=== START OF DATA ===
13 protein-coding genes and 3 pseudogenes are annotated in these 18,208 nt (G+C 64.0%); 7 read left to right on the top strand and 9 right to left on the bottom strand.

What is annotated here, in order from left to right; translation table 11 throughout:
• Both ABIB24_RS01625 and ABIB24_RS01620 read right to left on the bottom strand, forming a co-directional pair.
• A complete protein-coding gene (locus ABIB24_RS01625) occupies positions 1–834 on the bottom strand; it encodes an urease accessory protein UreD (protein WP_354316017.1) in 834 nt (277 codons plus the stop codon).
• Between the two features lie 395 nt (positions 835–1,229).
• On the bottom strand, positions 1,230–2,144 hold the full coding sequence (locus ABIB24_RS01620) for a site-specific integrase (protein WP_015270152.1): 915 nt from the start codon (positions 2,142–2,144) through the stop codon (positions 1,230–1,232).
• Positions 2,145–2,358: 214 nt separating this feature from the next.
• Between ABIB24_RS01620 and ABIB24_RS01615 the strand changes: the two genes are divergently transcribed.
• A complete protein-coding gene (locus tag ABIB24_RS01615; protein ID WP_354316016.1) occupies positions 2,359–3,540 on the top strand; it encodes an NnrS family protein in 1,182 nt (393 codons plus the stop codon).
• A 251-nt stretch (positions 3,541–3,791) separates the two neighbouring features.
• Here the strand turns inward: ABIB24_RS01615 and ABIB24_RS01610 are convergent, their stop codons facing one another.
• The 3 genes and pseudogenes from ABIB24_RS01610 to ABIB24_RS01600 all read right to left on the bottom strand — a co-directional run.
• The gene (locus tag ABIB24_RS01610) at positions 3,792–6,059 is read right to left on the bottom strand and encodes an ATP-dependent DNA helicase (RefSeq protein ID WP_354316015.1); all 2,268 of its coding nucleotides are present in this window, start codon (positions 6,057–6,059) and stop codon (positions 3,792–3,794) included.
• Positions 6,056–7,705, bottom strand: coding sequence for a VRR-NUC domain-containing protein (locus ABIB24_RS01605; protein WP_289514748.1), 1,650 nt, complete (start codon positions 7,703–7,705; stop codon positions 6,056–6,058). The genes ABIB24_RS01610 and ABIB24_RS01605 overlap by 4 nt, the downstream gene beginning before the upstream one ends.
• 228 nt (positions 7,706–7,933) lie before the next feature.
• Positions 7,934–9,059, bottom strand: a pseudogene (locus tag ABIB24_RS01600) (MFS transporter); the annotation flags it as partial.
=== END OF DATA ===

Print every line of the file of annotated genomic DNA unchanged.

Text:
13 protein-coding genes and 3 pseudogenes are annotated in these 18,208 nt (G+C 64.0%); 7 read left to right on the top strand and 9 right to left on the bottom strand.

What is annotated here, in order from left to right; translation table 11 throughout:
• Both ABIB24_RS01625 and ABIB24_RS01620 read right to left on the bottom strand, forming a co-directional pair.
• A complete protein-coding gene (locus ABIB24_RS01625) occupies positions 1–834 on the bottom strand; it encodes an urease accessory protein UreD (protein WP_354316017.1) in 834 nt (277 codons plus the stop codon).
• Between the two features lie 395 nt (positions 835–1,229).
• On the bottom strand, positions 1,230–2,144 hold the full coding sequence (locus ABIB24_RS01620) for a site-specific integrase (protein WP_015270152.1): 915 nt from the start codon (positions 2,142–2,144) through the stop codon (positions 1,230–1,232).
• Positions 2,145–2,358: 214 nt separating this feature from the next.
• Between ABIB24_RS01620 and ABIB24_RS01615 the strand changes: the two genes are divergently transcribed.
• A complete protein-coding gene (locus tag ABIB24_RS01615; protein ID WP_354316016.1) occupies positions 2,359–3,540 on the top strand; it encodes an NnrS family protein in 1,182 nt (393 codons plus the stop codon).
• A 251-nt stretch (positions 3,541–3,791) separates the two neighbouring features.
• Here the strand turns inward: ABIB24_RS01615 and ABIB24_RS01610 are convergent, their stop codons facing one another.
• The 3 genes and pseudogenes from ABIB24_RS01610 to ABIB24_RS01600 all read right to left on the bottom strand — a co-directional run.
• The gene (locus tag ABIB24_RS01610) at positions 3,792–6,059 is read right to left on the bottom strand and encodes an ATP-dependent DNA helicase (RefSeq protein ID WP_354316015.1); all 2,268 of its coding nucleotides are present in this window, start codon (positions 6,057–6,059) and stop codon (positions 3,792–3,794) included.
• Positions 6,056–7,705, bottom strand: coding sequence for a VRR-NUC domain-containing protein (locus ABIB24_RS01605; protein WP_289514748.1), 1,650 nt, complete (start codon positions 7,703–7,705; stop codon positions 6,056–6,058). The genes ABIB24_RS01610 and ABIB24_RS01605 overlap by 4 nt, the downstream gene beginning before the upstream one ends.
• 228 nt (positions 7,706–7,933) lie before the next feature.
• Positions 7,934–9,059, bottom strand: a pseudogene (locus tag ABIB24_RS01600) (MFS transporter); the annotation flags it as partial.